Everyone has heard about the benefits of exercising. Indeed, a healthy body requires regular exercise. Physical activity that includes a combination of cardiovascular workouts indoors and/or outdoors (such as bicycling, running, tennis, or football), strength/weight bearing training (weight lifting), and flexibility/balance training (for example, dance, yoga, Pilates, or stretching exercises) provides invaluable benefits to the body. Dr. Laskowski at the Mayo Clinic recommends 30 minutes of moderate exercise at least 5 times a week, or 20 minutes of vigorous exercise 3 times a week, plus strength training twice a week. According to Mayo's exercise scientists, seven proven benefits of physical exercise are:
- Mood. During physical exertion, the body releases chemicals such as endorphins that lift mood. For that reason, people feel noticeably less stressed right after exercising.
- Chronic disease. Exercise combats chronic diseases, such as osteoporosis and diabetes. For example, exercise triggers the production of new bone cells and lowers blood sugar levels.
- Weight management. Exercise burns calories. It also makes digestion more efficient, increases energy demands to repair muscle tissues, and raises resting metabolism (energy needed at rest).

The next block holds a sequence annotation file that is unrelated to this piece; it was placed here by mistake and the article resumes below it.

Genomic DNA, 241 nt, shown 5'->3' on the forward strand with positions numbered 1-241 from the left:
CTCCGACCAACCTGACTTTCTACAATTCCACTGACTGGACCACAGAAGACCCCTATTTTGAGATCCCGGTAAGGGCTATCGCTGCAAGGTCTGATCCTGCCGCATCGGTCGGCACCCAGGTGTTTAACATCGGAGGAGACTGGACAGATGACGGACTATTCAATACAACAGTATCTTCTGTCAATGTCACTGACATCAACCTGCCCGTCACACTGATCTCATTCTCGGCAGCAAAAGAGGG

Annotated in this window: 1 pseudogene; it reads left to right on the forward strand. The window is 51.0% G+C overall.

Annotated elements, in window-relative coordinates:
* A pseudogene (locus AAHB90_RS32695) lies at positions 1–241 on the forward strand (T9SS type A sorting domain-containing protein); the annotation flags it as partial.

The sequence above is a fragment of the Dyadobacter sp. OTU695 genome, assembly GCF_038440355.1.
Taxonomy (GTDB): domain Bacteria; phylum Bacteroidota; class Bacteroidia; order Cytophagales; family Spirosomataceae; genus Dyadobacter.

- Heart and lung strengthening. Exercise improves blood circulation throughout the entire body. It aids the passage of nutrients and oxygen to tissues.
- Sleep. Exercising during the day helps with smooth transitions between stages of sleep. People who exercise on a regular basis fall asleep faster, stay asleep longer, and reach deep sleep more easily.
- Sex life. When people are healthier, happier about their weight, and feel more energized, sex becomes more rewarding.
- Fun. The best kind of exercise is the type that combines efficacy and enjoyment. There are many forms of physical activities to choose from for all temperaments, body compositions, and life styles. It is common for people to try several programs before finding one that works for them. Individuals' motivation frequently rises and falls, until exercise becomes a need which they find intolerable to neglect.
At BYU-Idaho, students have numerous choices of physical activities. PE instructors, Fitness Center personnel in Hart 152, and physicians at the Student Health Center are among those who can guide you in creating a system that works for you. To stay motivated, fitness incentive programs are available through BYU-I activities. To enroll, go to:
Consult current and past issues of the BYU-I Campus Wellness Newsletters at http://www.byui.edu/campuswellness/Newsletters.htm, for useful information on physical exercise.
Get more information from the Mayo Clinic about how exercise can help with anxiety by clicking here.